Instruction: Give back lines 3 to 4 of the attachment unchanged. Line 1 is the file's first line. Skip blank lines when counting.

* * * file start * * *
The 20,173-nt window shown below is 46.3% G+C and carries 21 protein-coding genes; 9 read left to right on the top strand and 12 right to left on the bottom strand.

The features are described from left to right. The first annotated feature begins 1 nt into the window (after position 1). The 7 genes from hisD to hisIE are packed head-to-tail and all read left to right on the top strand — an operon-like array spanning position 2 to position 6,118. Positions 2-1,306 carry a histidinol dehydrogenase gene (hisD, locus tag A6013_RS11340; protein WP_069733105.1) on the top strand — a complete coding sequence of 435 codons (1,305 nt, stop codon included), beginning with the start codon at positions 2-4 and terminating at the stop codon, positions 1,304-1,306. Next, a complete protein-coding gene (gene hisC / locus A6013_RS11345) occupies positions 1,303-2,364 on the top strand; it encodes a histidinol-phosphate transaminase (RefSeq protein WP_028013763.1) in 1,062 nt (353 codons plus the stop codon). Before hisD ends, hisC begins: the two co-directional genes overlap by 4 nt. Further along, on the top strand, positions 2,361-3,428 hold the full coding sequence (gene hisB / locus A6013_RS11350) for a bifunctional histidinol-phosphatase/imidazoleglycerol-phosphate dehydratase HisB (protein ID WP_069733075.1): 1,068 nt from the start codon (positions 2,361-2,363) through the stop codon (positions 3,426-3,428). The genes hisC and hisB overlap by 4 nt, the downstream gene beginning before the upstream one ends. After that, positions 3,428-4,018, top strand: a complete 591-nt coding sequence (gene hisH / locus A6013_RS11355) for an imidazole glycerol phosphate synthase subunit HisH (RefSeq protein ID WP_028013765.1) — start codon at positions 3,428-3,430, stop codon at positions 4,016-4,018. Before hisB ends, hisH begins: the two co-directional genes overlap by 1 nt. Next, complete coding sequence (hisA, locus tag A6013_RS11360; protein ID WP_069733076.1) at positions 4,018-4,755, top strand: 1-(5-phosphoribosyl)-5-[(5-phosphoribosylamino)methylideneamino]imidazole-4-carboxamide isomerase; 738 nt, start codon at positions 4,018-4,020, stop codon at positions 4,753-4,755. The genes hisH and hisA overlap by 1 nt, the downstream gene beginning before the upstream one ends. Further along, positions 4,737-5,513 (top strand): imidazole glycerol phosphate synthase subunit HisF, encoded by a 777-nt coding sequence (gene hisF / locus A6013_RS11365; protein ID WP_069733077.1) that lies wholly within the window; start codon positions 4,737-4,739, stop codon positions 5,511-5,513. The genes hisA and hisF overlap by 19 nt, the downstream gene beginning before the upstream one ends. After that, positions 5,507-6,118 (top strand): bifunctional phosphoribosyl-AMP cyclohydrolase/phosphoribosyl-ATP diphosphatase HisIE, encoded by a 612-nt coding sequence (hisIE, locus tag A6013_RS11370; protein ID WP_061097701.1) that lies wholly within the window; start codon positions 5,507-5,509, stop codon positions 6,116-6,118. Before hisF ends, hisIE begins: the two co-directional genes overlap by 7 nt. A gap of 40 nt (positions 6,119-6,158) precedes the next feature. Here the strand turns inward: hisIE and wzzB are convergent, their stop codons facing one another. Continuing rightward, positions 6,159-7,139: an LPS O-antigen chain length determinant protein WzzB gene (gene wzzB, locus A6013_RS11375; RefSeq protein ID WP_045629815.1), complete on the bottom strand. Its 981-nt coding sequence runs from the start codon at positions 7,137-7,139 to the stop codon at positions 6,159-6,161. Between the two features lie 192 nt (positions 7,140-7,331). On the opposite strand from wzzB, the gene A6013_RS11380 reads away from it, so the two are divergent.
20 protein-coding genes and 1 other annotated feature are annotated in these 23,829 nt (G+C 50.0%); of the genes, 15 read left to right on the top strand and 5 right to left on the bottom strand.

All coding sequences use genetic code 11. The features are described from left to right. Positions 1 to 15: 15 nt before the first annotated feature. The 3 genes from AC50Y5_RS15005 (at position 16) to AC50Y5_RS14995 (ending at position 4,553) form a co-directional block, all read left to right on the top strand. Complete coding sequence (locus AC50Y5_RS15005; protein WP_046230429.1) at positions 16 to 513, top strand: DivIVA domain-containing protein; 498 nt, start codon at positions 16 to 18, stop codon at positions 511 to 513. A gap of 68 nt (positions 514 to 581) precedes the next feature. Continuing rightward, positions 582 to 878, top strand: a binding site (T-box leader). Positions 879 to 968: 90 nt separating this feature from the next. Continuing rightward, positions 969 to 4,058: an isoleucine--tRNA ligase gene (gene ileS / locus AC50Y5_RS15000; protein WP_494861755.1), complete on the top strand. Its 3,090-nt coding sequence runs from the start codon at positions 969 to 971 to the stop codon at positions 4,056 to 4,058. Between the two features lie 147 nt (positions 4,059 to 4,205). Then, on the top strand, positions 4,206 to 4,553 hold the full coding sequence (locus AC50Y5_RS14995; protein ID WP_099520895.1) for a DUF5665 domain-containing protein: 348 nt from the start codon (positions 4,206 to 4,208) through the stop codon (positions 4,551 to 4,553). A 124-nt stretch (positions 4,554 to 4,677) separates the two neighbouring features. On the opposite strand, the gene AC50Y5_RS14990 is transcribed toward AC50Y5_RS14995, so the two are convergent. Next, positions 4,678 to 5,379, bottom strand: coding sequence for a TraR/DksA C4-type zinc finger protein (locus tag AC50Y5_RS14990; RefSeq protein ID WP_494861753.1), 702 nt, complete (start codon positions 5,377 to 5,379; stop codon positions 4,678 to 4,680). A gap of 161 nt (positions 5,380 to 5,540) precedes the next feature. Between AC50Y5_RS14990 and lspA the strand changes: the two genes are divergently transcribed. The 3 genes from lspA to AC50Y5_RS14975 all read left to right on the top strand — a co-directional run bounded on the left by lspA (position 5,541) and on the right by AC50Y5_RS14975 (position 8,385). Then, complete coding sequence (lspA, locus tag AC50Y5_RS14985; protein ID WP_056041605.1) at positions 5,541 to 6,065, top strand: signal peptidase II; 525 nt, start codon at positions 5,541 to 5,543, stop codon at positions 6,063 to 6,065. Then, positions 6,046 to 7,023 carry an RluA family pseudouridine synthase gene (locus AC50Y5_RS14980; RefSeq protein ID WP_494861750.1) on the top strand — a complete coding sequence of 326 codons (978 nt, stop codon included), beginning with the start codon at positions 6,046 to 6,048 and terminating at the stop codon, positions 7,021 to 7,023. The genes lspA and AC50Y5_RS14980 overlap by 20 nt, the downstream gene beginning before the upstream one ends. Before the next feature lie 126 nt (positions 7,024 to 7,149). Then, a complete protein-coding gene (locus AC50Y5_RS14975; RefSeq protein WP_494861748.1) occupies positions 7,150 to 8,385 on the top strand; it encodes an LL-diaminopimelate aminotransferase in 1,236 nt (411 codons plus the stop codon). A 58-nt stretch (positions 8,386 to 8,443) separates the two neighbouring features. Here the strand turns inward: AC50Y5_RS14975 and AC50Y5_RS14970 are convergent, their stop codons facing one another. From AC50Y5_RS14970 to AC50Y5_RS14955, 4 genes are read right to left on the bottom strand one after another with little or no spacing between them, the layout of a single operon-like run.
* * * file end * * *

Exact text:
20 protein-coding genes and 1 other annotated feature are annotated in these 23,829 nt (G+C 50.0%); of the genes, 15 read left to right on the top strand and 5 right to left on the bottom strand.

All coding sequences use genetic code 11. The features are described from left to right. Positions 1 to 15: 15 nt before the first annotated feature. The 3 genes from AC50Y5_RS15005 (at position 16) to AC50Y5_RS14995 (ending at position 4,553) form a co-directional block, all read left to right on the top strand. Complete coding sequence (locus AC50Y5_RS15005; protein WP_046230429.1) at positions 16 to 513, top strand: DivIVA domain-containing protein; 498 nt, start codon at positions 16 to 18, stop codon at positions 511 to 513. A gap of 68 nt (positions 514 to 581) precedes the next feature. Continuing rightward, positions 582 to 878, top strand: a binding site (T-box leader). Positions 879 to 968: 90 nt separating this feature from the next. Continuing rightward, positions 969 to 4,058: an isoleucine--tRNA ligase gene (gene ileS / locus AC50Y5_RS15000; protein WP_494861755.1), complete on the top strand. Its 3,090-nt coding sequence runs from the start codon at positions 969 to 971 to the stop codon at positions 4,056 to 4,058. Between the two features lie 147 nt (positions 4,059 to 4,205). Then, on the top strand, positions 4,206 to 4,553 hold the full coding sequence (locus AC50Y5_RS14995; protein ID WP_099520895.1) for a DUF5665 domain-containing protein: 348 nt from the start codon (positions 4,206 to 4,208) through the stop codon (positions 4,551 to 4,553). A 124-nt stretch (positions 4,554 to 4,677) separates the two neighbouring features. On the opposite strand, the gene AC50Y5_RS14990 is transcribed toward AC50Y5_RS14995, so the two are convergent. Next, positions 4,678 to 5,379, bottom strand: coding sequence for a TraR/DksA C4-type zinc finger protein (locus tag AC50Y5_RS14990; RefSeq protein ID WP_494861753.1), 702 nt, complete (start codon positions 5,377 to 5,379; stop codon positions 4,678 to 4,680). A gap of 161 nt (positions 5,380 to 5,540) precedes the next feature. Between AC50Y5_RS14990 and lspA the strand changes: the two genes are divergently transcribed. The 3 genes from lspA to AC50Y5_RS14975 all read left to right on the top strand — a co-directional run bounded on the left by lspA (position 5,541) and on the right by AC50Y5_RS14975 (position 8,385). Then, complete coding sequence (lspA, locus tag AC50Y5_RS14985; protein ID WP_056041605.1) at positions 5,541 to 6,065, top strand: signal peptidase II; 525 nt, start codon at positions 5,541 to 5,543, stop codon at positions 6,063 to 6,065. Then, positions 6,046 to 7,023 carry an RluA family pseudouridine synthase gene (locus AC50Y5_RS14980; RefSeq protein ID WP_494861750.1) on the top strand — a complete coding sequence of 326 codons (978 nt, stop codon included), beginning with the start codon at positions 6,046 to 6,048 and terminating at the stop codon, positions 7,021 to 7,023. The genes lspA and AC50Y5_RS14980 overlap by 20 nt, the downstream gene beginning before the upstream one ends. Before the next feature lie 126 nt (positions 7,024 to 7,149). Then, a complete protein-coding gene (locus AC50Y5_RS14975; RefSeq protein WP_494861748.1) occupies positions 7,150 to 8,385 on the top strand; it encodes an LL-diaminopimelate aminotransferase in 1,236 nt (411 codons plus the stop codon). A 58-nt stretch (positions 8,386 to 8,443) separates the two neighbouring features. Here the strand turns inward: AC50Y5_RS14975 and AC50Y5_RS14970 are convergent, their stop codons facing one another. From AC50Y5_RS14970 to AC50Y5_RS14955, 4 genes are read right to left on the bottom strand one after another with little or no spacing between them, the layout of a single operon-like run.